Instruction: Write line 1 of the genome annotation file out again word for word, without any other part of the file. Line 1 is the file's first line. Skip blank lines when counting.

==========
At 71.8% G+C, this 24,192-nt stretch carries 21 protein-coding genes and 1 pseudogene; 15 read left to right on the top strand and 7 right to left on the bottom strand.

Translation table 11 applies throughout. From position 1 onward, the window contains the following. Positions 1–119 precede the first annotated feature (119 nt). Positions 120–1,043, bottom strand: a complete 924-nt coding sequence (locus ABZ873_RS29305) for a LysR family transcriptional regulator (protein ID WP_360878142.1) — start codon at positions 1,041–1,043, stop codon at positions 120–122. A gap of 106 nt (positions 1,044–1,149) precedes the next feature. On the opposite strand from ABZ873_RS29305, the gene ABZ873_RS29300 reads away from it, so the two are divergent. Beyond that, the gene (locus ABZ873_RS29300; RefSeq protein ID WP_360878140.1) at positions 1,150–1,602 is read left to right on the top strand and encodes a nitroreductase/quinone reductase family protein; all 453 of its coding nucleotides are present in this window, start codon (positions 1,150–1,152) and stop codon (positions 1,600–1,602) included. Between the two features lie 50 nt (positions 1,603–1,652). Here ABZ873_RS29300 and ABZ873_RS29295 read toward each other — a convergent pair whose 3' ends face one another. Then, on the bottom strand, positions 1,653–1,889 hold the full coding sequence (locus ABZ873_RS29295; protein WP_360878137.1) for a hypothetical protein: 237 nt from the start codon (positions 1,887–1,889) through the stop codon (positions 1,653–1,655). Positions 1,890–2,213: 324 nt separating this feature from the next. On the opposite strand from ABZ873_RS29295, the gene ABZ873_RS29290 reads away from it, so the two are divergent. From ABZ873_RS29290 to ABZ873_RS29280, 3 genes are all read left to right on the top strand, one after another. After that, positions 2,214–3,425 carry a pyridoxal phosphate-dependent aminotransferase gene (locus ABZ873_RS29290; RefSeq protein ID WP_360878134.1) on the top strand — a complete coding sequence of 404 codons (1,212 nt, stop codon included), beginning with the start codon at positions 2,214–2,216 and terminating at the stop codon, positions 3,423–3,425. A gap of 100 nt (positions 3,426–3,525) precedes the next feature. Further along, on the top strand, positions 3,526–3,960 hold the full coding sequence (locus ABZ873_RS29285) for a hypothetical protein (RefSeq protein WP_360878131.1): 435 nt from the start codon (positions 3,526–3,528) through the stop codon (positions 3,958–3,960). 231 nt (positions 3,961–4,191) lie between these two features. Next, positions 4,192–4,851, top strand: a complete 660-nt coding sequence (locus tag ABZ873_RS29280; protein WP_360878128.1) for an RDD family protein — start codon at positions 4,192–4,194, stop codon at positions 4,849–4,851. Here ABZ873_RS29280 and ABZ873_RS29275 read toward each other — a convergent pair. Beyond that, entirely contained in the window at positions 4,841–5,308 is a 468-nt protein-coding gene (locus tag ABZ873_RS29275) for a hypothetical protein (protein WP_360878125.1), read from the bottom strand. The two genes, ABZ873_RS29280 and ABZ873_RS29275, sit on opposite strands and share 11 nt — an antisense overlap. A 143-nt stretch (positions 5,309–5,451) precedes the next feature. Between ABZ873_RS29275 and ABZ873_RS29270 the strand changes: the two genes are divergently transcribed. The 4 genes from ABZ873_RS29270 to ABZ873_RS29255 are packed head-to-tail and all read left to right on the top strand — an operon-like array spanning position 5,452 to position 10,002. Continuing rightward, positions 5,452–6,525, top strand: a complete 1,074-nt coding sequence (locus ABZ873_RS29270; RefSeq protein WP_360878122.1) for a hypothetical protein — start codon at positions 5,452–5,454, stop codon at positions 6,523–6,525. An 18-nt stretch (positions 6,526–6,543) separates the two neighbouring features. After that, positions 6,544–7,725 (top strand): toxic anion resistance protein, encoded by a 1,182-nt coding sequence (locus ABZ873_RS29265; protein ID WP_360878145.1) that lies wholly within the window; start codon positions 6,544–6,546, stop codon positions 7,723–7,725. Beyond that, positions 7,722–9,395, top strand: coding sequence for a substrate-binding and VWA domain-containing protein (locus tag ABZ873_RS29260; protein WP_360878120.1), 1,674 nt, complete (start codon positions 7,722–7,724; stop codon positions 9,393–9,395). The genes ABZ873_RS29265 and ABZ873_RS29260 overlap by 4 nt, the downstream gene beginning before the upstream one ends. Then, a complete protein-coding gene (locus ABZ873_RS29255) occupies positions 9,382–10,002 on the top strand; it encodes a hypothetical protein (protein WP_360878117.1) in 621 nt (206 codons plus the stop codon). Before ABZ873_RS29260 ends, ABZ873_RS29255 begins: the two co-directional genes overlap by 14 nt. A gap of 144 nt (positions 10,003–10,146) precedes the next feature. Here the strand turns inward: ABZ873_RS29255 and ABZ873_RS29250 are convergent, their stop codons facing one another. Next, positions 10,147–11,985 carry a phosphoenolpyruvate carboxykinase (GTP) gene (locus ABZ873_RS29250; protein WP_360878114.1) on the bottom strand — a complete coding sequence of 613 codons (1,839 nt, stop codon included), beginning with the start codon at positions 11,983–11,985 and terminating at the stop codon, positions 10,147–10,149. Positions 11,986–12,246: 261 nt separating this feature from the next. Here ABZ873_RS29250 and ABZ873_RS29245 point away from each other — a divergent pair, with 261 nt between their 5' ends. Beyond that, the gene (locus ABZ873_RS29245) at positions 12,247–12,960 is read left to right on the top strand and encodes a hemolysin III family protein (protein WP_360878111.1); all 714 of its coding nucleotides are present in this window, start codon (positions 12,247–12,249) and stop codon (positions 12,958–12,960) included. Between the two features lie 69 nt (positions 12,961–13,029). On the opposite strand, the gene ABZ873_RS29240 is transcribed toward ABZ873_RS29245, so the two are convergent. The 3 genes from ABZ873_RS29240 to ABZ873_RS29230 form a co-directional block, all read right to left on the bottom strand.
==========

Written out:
At 71.8% G+C, this 24,192-nt stretch carries 21 protein-coding genes and 1 pseudogene; 15 read left to right on the top strand and 7 right to left on the bottom strand.